Customs

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I always buy lots of Japanese goodies for people when I come to the States. Anyway, coming in I was told that each non-resident American gets to bring in 100 dollars worth of goods. Not very much at all! I told the customs officer that I was bringing in approximately 300 dollars worth of items to be given away. He let me through without paying anything. But normally I should have to pay duty?

I checked the U.S. Customs website and could NOT find the rules that apply to me–American citizen, but resident of a foreign country. If anybody knows, please post in the comments.

Thank you!

More on The Flowers

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Let’s say that the daisies’ abnormality was caused by radiation from the power plant.  (I am not saying that is what caused it.  I don’t know what caused it.)

What does that mean?

If you proactively do something to end dependence on nuclear energy, then that’s great.  That’s what should be done.  Is that what you are doing?

Or are you just typing in comments like

“Godzilla” 

“Being someone who lives in Japan, I’ll tell you I’m more worried about the damn giant mutant kaiju energing from the sea than these daisies.”

“The best move to make on an individual level is to decontaminate yourself. I live on the Weast Coast, ate a ton of sushi. I started to feel bad, with chest pains, and was worried about radiation in my body.” 

Um….okay.  Really helpful, people  Really helpful.

I hate the Fukushima disaster.  Hate it.  Hate it.  Hate it.  But it was a big city’s consumption of electricity that led to the disaster.  (That big city being Tokyo.  The nuclear powers plants provided energy to that city, not to Fukushima itself.)   And I sit here typing this on a computer that uses electricity, and you sit there reading this on a device which uses electricity.  And our lights and washing machines and refrigerators……and so on.

So let’s try to cut down.  Let’s study ways to make energy safer, and put those ways into action.

If you do indeed believe that the daisies are a result of nuclear disaster, this is a plea from Fukushima to not just click on the mutant daisies and go on with your life.  It’s a plea to something about it.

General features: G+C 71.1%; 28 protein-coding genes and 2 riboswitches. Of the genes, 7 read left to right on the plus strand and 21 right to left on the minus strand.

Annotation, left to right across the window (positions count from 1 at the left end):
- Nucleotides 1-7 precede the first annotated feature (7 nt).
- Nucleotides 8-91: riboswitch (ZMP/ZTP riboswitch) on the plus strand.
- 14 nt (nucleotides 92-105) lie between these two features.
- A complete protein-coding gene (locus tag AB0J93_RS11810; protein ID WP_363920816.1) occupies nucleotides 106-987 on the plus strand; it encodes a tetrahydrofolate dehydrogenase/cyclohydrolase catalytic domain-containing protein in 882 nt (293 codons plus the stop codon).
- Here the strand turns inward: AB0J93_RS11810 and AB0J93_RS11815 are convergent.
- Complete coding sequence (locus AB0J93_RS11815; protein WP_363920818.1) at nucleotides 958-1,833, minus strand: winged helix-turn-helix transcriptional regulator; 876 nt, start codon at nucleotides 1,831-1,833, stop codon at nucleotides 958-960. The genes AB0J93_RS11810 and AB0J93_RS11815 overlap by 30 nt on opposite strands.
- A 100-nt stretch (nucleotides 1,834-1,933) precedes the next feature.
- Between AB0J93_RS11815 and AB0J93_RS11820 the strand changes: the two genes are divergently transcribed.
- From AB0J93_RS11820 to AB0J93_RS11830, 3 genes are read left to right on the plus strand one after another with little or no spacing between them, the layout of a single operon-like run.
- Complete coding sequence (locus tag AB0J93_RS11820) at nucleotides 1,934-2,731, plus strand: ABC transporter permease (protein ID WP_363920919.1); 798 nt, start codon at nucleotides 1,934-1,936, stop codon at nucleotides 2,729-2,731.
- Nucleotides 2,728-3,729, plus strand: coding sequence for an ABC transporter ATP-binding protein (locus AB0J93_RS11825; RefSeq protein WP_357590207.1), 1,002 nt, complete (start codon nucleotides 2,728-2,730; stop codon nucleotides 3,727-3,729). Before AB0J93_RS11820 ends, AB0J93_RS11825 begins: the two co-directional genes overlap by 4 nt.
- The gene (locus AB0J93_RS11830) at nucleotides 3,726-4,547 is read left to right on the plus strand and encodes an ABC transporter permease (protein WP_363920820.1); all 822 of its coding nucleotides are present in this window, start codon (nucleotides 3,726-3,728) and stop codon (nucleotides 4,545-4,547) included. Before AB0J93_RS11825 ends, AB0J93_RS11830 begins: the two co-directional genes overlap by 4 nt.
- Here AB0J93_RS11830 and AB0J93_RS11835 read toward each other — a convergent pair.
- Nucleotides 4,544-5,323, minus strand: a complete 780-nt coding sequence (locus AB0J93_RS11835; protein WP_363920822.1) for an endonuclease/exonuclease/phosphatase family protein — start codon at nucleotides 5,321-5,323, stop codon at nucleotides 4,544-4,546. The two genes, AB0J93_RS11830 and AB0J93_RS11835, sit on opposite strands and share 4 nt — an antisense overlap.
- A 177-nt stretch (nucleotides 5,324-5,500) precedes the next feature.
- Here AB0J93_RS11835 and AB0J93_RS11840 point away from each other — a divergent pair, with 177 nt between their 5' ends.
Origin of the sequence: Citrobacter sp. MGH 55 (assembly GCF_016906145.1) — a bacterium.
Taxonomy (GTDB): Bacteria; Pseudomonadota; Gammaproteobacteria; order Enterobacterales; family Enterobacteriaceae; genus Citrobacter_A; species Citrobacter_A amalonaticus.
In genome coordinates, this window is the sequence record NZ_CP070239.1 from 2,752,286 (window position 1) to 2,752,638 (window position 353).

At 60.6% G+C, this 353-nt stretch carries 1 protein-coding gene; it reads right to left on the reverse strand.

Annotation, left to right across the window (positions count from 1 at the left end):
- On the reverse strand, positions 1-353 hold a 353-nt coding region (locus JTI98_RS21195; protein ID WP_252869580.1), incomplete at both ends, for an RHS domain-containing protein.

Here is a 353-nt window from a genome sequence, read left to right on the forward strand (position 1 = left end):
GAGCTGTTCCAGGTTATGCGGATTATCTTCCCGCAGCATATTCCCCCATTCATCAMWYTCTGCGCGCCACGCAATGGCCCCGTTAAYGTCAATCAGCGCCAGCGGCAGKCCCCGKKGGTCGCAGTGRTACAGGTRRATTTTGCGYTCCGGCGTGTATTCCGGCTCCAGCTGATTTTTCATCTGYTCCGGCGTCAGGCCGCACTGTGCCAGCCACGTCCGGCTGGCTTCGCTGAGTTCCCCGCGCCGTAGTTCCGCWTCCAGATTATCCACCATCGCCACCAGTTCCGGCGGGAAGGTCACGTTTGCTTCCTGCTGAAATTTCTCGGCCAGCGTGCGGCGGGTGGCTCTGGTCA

And if don’t believe it, my plea is the same.

The Flowers

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I’m popping in here because I keep seeing  THE FLOWERS everyhere.  I just clicked on yahoo and it tells me about Fukushima’s flowers.

http://news.yahoo.com/fukushimas-mutant-daisies-wonder-warning-180707326.html#

This was discussed on the Fukushima Jet board, and one sharp eyed person said, “That photo was not taken in Fukushima Pefecture.  It’s from Tochigi Pefecture.”

I looked more closely, and this is correct…the photo from Tochigi.  So……to claim that these are “FUKUSHIMA’S” mutant daisies is inherently false.    They are from Tochigi.

Second it was said that this sort of thing happens in nature and is called “fasciation.”  So it may have nothing to do with the power plant.

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You are probably thinking:  “Oh, you drank the kool-aid.  You believe everything the goverment tells you and the nuclear power plant tells.  Gah.  You’re so gullible.”

No.

I don’t believe everything I am told.  But you gotta look at facts, and these flowers are from Tochigi Prefecture.  Plus, I live here and can see for myself the normal flowers.

Do I let my child play in Fukushima’s dirt?  No.  That’s where the radiation is concentrated.  Do I want to eat a fish that came from the area near the power plant?  No.  Do I believe a sensationalist news articles without examining it more in depth?  No, I don’t.

“Visit Sunny Chernobyl” likened a radiation disaster to a crazy man on the street yelling at himself.  Nobody wants ANYWHERE NEAR IT.  But some of us don’t have that choice.  So if we don’t have the choice, we can’t just say, “Oh, those poor Fukushima people.  They got fucked up flowers.  They’re fucked.  Wouldn’t want to be them.  Oh, look, hey!  Awkward Family Photos!  I’ll think I’ll click on that.  Awesome.”

See you in about a month!

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Japanese school summer vacation is starting, and I too am going on a Blog Vacation.  I enjoy writing this blog, but I will be out and about and won’t be able to blog regularly.  Therefore I am going on hiatus for about a month.

By the way, here is a WONDERFUL blog post about how one can move luggage to and from the aiport if you are travelling to and from Japan.  (We always use a service to transport our luggage to and from the house.)

I won’t say where I am going. DSCF5272

But you’ll never guess.

DSCF5273 Never.